Nurjahan is the central figure of this charming historical tale.
Tanushree Podder’s Escape from Harem transports you into another world, where colour and beauty, joys and deceit, love and hate co-exist against the backdrop of a period in Indian history that was rich in art, culture and politics.
The story traces the life of Zeenat, a beautiful slave girl who is brought into a Mughal Emperor’s harem for a few nights to satiate his lust for very young women. Once the emperor tires of her, Zeenat is taken to the harem where she is to spend the rest of her life. But the emperor is pining for another woman, a beautiful widow who seems to be spurning his advances.
Zeenat soon finds a job working for Bahar Begum, another inmate of the harem. More intrigues follow and the emperor finally manages to marry the love of his life, Meherunnisa, whom he renames Nurjahan. Meanwhile, Bahar falls in love with a man named Zafar Khan and they make plans to escape from the harem. However, their plans are foiled, leaving Zeenat and Zafar’s bodyguard Salamat Khan the only survivors.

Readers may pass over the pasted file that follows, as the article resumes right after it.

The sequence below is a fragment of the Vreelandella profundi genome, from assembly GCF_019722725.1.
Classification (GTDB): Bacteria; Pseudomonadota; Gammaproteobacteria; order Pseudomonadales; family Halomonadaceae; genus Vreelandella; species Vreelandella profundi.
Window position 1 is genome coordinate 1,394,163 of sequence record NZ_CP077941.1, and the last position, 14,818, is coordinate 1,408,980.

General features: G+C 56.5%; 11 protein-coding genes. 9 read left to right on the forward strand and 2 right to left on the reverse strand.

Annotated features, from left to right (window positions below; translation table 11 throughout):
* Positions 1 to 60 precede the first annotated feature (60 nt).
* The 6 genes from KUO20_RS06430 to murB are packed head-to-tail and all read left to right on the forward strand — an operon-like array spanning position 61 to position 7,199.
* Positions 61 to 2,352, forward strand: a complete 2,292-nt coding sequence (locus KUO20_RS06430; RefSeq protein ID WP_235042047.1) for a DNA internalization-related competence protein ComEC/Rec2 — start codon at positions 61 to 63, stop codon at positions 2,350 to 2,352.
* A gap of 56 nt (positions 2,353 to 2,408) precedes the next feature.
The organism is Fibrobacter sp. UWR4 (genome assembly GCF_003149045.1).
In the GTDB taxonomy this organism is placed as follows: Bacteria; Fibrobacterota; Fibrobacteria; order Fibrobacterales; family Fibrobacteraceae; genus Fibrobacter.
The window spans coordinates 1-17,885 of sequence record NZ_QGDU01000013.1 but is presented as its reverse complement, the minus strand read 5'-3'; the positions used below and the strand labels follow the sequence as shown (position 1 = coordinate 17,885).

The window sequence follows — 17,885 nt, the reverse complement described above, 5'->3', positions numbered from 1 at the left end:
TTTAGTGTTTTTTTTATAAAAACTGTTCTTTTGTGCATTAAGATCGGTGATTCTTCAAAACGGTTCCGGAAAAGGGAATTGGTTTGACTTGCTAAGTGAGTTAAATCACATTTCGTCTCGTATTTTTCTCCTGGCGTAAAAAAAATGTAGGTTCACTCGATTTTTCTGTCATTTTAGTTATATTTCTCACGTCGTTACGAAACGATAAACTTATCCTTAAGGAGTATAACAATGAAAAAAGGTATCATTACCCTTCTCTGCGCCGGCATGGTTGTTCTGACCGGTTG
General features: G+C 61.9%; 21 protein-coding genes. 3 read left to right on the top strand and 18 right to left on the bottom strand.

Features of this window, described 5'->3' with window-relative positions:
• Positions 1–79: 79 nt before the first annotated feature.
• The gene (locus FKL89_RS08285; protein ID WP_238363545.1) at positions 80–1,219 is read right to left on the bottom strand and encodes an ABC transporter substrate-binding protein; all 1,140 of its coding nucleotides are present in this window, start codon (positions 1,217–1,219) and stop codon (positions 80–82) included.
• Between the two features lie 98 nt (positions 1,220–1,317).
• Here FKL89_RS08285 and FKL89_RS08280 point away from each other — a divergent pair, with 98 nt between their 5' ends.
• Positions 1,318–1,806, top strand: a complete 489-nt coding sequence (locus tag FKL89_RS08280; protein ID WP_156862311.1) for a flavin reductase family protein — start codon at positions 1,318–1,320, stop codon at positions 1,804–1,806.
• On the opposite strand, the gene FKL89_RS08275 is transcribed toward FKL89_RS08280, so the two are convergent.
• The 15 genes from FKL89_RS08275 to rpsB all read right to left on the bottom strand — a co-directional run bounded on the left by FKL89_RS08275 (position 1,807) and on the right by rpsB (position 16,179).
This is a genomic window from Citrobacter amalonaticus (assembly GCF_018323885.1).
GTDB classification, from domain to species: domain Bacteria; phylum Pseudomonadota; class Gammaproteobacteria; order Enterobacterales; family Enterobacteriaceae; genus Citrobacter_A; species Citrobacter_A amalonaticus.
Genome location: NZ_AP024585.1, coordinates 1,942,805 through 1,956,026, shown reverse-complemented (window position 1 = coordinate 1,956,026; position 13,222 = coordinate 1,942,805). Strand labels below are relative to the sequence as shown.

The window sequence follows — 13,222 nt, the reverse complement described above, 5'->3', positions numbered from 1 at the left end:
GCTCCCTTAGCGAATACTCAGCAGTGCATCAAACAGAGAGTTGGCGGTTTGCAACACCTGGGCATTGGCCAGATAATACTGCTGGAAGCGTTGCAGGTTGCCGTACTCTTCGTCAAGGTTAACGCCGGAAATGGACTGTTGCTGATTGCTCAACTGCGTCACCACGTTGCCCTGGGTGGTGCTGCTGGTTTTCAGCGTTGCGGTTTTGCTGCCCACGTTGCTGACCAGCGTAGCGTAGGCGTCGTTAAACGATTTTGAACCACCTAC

The scene then shifts to Burhanpur, the Mughal headquarters in the south, where Shah Jahan’s royal entourage is camped. A new love story emerges as Zeenat finds employment in another royal household and Salamat Khan becomes a soldier in Shah Jahan’s army. After a while, Zeenat’s story seems inconsequential because important historical events begin to take over.
Nurjahan becomes a central figure in the book and we are caught up in her intrigues and plotting. With a ringside view of the shifting sands of politics, the tragic consequences of disobedience and the gore and glory of battles, the reader is not sure if history retold is far more fascinating than the fictional tale of young Zeenat.
The beauty of the story lies perhaps in the writing. Whether the author is describing the Nauroz festival with a lovely spool of words or bringing in the turn of season with a unique turn of phrase, the simplicity of her style is vastly appealing.
The festival season and the Meena Bazaar are described vividly and the reader can imagine the joyous occasions playing out in the mind’s eye.
If there is a problem, it is perhaps the fact that Zeenat’s story begins with a lot of promise but soon gets lost amid the various events.
The end is a bit of a let-down too. But by weaving history, fact and fiction together, the book shows historical characters not just as names in a dull textbook, but as people with passions and loves, jealousies and insecurities, hopes and dreams not too different from our own.
The emperor was ecstatic. His dream was shaping up perfectly. The pristine white marble of the mausoleum shimmered like a tear drop looming up from the banks of the river, delicate and divine. Its fragile lines flowed like a beautiful picture, against the background of the rippling waves of Yamuna… Soon, very soon, it will be ready.
Escape from Harem, Tanushree Podder, Roli Books, Rs.295.